4 Appetite Suppressant Foods and Drinks That Work

Posted January 2024

4 Appetite Suppressant Foods and Drinks That Work - The Collagen Co.

You're on a diet, and things, to put it bluntly, aren’t going well. The hunger is next level.

Yet, you can do nothing about it because relieving the feelings of voidness in your stomach risks crossing the energy balance line into the forbidden calorie surplus zone. Ugh.

If only there were appetite-suppressant foods and drinks that could stave off the munchies …  *Conspiratorial tone* Guess what? There are.

#1: Green tea

According to a 2009 study published in Clinical Nutrition, individuals who consumed green tea experienced a significant suppression in hunger and increased satiety even when in a calorie deficit.

But does this translate into better weight outcomes?

You bet. A 2017 systematic review published in Nutricion Hospitalaria found the consumption of green tea with EGCG levels of 100 to 460 mg daily for 12 weeks effective in reducing body fat and weight. 

Um, “EGCG”? Before we get into that, first know that green tea’s appetite suppressant properties come down to 2 compounds:

Right. So, given that a cup of green tea contains approximately 100 to 300 mg of EGCG, you'd probably only need between 1 and 4 cups daily to meet the "ideal" daily EGCG intake of 100 to 460 mg.

Warning: be sure to limit your overall daily caffeine intake to 600 mg daily.

Otherwise, you may notice nasty side effects, including irritability, jitteriness, nervousness, chest pain, and trouble sleeping. For reference, here’s the average caffeine content for:

  • Brewed green tea, 237 ml: 28 mg
  • Brewed coffee, 237 ml: 96 mg
  • Espresso, 30 ml: 64 mg
  • Cola, 237 ml: 22 mg
  • Energy shot, 60 ml: 215 mg

#2: High-protein foods and drinks 

Next up on our list of appetite-suppressant foods and drinks: anything* high in protein.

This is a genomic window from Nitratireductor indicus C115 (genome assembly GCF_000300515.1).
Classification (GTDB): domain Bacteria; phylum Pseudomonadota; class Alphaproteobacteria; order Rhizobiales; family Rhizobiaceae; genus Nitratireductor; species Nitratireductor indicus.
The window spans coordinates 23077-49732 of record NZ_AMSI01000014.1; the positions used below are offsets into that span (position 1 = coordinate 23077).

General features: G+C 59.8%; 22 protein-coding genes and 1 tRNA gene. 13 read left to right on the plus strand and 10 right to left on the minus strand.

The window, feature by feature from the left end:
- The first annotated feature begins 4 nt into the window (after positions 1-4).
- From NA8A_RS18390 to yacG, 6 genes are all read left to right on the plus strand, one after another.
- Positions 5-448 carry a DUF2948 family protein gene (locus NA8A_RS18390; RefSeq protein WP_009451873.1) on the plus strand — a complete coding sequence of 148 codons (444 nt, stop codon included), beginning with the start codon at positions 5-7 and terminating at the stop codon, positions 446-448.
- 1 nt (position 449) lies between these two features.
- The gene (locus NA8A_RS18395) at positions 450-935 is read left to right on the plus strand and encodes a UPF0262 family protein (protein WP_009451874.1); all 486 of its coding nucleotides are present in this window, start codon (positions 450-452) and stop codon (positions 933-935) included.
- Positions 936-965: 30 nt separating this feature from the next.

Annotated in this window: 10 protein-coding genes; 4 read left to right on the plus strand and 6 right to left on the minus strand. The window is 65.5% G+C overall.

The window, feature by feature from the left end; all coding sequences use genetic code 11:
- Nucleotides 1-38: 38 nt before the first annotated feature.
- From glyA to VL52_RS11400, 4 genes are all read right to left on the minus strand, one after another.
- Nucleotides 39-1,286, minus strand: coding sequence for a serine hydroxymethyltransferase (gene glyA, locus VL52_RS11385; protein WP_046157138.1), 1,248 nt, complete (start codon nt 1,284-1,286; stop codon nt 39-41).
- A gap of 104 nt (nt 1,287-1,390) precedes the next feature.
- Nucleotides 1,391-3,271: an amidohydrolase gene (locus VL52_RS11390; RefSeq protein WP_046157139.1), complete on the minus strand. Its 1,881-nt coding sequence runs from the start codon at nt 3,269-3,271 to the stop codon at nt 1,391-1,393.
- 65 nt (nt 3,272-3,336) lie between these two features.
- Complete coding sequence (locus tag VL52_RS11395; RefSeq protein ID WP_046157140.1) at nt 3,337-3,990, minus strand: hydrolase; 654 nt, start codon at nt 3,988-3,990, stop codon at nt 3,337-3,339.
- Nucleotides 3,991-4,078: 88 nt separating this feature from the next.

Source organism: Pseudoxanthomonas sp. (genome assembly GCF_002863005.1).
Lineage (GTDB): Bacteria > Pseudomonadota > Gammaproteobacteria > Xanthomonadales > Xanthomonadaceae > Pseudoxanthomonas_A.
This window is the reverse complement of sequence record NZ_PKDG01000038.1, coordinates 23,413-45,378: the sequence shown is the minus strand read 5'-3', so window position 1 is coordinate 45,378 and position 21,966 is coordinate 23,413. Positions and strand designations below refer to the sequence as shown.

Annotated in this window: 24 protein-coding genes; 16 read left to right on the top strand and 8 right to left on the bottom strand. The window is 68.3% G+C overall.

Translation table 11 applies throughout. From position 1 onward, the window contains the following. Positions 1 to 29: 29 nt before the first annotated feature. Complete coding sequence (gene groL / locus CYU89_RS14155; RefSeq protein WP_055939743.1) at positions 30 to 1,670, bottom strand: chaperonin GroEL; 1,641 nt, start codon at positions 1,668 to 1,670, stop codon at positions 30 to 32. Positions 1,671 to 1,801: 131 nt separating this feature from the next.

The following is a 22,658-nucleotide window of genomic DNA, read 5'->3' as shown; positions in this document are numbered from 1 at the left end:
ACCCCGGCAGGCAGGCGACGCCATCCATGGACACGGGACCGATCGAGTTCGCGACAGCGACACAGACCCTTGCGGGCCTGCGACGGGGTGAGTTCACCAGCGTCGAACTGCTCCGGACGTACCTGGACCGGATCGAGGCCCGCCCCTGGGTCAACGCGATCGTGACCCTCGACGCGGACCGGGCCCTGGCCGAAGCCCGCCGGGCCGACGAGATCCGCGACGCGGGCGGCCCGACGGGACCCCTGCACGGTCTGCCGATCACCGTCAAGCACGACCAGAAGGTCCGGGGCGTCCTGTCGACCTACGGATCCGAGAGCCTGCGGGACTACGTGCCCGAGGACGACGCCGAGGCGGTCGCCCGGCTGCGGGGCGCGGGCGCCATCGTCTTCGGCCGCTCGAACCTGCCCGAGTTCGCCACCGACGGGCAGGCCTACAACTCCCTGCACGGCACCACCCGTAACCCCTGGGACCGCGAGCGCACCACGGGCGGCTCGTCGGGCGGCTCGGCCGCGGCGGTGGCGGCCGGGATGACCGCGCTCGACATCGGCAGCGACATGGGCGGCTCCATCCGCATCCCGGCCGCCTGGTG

That’s because protein induces more satiety than an energy-matched dose of carbohydrate or fat. I.e., it's the most filling macronutrient you could eat. A 2020 systematic review published in Physiology & Behavior found that protein intake acutely: 

  • Increased fullness and satiety
  • Decreased hunger, desire to eat, and food consumption (by affecting appetite-regulating hormones like ghrelin, CCK, and GLP-1) 

*OK, so here’s the thing. We weren’t entirely truthful when we said you could eat anything high in protein. See, as with everything in life, there are "high-quality" protein sources and … well, not-so-great ones.

But how do you separate the wheat from the chaff? A general guideline: look at its protein-to-fat ratio.

To illustrate, consider the nutritional info for 200 grams of:

  • Rib-eye steak: 49.6 grams of protein, 38 grams of fat, 542 calories
  • Sirloin steak: 56 grams of protein, 22.6 grams of fat, 432 calories

You get more protein, yet fewer calories, from eating a sirloin steak than a rib-eye steak.

Of course, this doesn’t mean you should avoid eating fatty protein sources. Fatty fish, such as salmon and mackerel, are rich in omega-3 fatty acids, “healthy fats” that may lower your risk for: